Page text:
[Show abstract][Hide abstract] ABSTRACT: Small molecules generally activate or inhibit gene transcription as externally added substrates or as internally accumulated end-products, respectively. Rarely has a connection been made that links an intracellular intermediary metabolite as a signal of gene expression. We report that a perturbation in the critical step of a metabolic pathway--the D-galactose amphibolic pathway--changes the dynamics of the pathways leading to accumulation of the intermediary metabolite UDP-galactose. This accumulation causes cell stress and transduces signals that alter gene expression so as to cope with the stress by restoring balance in the metabolite pool. This underscores the importance of studying the global effects of alterations in the level of intermediary metabolites in causing stress and coping with it by transducing signals to genes to reach a stable state of equilibrium (homeostasis). Such studies are an essential component in the integration of metabolomics, proteomics, and transcriptomics.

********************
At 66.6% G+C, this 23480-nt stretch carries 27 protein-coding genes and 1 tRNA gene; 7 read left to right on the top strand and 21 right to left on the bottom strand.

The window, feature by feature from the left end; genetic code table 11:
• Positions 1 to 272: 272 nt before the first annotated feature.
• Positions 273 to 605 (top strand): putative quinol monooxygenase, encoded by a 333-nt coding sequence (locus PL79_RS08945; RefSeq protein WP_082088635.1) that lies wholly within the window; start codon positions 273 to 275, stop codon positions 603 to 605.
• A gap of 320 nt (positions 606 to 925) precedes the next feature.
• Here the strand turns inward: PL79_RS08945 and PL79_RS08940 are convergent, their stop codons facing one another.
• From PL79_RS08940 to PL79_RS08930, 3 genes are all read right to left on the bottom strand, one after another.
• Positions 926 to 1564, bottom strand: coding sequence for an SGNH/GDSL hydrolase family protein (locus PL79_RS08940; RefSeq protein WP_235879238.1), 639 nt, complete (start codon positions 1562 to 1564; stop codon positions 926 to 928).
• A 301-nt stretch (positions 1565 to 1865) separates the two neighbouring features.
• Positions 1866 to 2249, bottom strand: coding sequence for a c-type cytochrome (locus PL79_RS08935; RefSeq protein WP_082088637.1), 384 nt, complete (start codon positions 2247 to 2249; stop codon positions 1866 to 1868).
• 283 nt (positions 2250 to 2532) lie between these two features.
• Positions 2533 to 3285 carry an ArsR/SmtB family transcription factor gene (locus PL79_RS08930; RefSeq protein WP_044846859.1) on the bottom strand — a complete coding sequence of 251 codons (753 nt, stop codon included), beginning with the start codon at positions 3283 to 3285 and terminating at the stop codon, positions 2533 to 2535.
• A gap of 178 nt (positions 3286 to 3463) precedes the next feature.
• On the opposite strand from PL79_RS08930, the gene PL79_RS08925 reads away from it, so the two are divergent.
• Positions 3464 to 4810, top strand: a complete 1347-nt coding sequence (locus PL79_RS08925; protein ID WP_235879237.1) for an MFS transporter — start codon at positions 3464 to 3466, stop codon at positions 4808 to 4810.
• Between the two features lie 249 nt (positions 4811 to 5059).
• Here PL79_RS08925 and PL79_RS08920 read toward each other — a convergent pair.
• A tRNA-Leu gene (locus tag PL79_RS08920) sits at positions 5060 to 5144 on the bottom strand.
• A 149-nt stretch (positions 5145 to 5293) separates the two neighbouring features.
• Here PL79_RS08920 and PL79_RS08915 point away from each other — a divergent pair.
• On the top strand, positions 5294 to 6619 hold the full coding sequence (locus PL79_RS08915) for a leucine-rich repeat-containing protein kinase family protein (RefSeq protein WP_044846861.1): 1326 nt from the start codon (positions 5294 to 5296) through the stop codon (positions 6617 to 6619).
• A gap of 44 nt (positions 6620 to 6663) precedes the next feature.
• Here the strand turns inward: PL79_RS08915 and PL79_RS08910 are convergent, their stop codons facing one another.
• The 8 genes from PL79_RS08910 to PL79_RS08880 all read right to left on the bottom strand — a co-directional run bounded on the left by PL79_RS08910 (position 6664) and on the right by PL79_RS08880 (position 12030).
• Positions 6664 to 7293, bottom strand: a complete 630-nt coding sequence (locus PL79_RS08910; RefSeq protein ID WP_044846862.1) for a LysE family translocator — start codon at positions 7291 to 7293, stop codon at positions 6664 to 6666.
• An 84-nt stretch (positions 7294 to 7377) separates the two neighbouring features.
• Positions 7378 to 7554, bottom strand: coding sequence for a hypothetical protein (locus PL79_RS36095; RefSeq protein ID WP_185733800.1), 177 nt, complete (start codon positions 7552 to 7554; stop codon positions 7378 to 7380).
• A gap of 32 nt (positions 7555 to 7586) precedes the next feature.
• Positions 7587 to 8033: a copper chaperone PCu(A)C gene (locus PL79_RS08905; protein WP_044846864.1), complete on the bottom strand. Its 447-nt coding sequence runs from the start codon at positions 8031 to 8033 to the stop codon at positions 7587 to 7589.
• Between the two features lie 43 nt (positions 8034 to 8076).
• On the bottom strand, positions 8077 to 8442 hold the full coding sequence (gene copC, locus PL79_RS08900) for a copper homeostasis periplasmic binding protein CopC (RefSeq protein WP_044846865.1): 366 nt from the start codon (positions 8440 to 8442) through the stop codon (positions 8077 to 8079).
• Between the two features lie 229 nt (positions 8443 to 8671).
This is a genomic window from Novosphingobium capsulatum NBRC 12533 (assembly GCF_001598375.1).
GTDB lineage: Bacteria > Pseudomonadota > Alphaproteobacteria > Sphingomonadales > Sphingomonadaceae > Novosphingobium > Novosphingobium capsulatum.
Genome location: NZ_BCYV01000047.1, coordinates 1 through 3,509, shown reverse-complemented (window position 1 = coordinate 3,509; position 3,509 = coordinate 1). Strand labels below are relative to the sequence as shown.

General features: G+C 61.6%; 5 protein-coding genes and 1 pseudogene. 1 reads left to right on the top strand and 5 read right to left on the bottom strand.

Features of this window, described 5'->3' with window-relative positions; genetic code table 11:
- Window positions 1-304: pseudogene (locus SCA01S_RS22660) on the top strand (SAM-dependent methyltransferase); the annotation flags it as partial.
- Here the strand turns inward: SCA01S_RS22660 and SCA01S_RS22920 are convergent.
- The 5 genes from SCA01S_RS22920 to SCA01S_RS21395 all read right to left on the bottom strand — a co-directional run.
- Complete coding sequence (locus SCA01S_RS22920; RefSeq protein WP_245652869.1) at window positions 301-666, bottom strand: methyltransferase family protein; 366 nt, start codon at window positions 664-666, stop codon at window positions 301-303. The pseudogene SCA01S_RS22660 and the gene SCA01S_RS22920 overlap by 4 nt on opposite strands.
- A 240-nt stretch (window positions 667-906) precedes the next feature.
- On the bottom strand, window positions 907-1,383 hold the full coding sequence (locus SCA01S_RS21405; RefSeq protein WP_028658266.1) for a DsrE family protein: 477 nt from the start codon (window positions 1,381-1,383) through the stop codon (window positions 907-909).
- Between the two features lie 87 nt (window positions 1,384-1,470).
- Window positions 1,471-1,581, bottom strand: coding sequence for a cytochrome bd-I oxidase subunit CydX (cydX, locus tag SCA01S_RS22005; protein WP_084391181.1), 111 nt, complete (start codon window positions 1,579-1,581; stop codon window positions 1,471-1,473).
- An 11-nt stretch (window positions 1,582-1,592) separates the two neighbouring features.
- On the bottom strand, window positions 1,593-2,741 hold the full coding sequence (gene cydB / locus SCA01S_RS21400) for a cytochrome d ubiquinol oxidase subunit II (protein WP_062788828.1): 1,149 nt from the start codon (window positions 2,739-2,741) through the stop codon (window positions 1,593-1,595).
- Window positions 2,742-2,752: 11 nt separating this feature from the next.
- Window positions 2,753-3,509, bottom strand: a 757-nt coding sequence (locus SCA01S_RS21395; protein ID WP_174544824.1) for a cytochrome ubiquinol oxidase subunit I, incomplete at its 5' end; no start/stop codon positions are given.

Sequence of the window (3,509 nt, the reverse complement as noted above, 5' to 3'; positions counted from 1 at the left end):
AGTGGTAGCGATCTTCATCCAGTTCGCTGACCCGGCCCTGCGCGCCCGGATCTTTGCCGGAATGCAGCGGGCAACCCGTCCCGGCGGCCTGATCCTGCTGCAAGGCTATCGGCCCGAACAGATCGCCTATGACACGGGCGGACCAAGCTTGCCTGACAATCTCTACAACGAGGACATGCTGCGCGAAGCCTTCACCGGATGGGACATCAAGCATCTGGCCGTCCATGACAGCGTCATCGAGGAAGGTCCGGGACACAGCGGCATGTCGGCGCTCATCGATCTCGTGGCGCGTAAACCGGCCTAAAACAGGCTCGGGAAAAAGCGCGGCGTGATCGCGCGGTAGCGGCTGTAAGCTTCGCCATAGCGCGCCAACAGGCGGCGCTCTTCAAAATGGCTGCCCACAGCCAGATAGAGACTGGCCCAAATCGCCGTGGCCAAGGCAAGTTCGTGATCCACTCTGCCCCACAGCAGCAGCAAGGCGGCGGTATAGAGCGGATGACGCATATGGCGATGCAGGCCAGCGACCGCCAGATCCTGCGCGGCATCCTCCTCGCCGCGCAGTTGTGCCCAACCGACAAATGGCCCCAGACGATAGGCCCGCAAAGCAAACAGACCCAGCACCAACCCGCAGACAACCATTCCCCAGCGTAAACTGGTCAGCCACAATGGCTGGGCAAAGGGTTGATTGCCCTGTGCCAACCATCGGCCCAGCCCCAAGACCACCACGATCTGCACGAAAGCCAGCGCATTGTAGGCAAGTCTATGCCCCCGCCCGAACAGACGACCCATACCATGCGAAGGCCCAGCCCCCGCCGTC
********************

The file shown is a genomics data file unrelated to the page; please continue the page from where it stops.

Proceedings of the National Academy of Sciences 11/2009; 106(46):19515-20. DOI:10.1073/pnas.0910586106 · 9.67 Impact Factor
[Show abstract][Hide abstract] ABSTRACT: Many physiological adjustments to nutrient changes involve ppGpp. Recent attempts to deduce ppGpp regulatory effects using proteomics or gene profiling can rigorously identify proteins or transcripts, but the functional significance is often unclear. Using a random screen for synthetic lethals we found a ppGpp-dependent functional pathway that operates through transketolase B (TktB), and which is 'buffered' in wildtype strain by the presence of an isozyme, transketolase A (TktA). Transketolase activity is required in cells to make erythrose-4-phosphate, a precursor of aromatic amino acids and vitamins. By studying tktB-dependent nutritional requirements as well as measuring activities using PtalA-tktB'-lacZ transcriptional reporter fusion, we show positive transcriptional regulation of the talA-tktB operon by ppGpp. Our results show the existence of RpoS-dependent and RpoS-independent modes of positive regulation by ppGpp. Both routes of activation are magnified by elevating ppGpp levels with a spoT mutation (spoT-R39A) defective in hydrolase but not synthetase activity or with the stringent suppressor mutations rpoB-A532Delta or rpoB-T563P in the absence of ppGpp.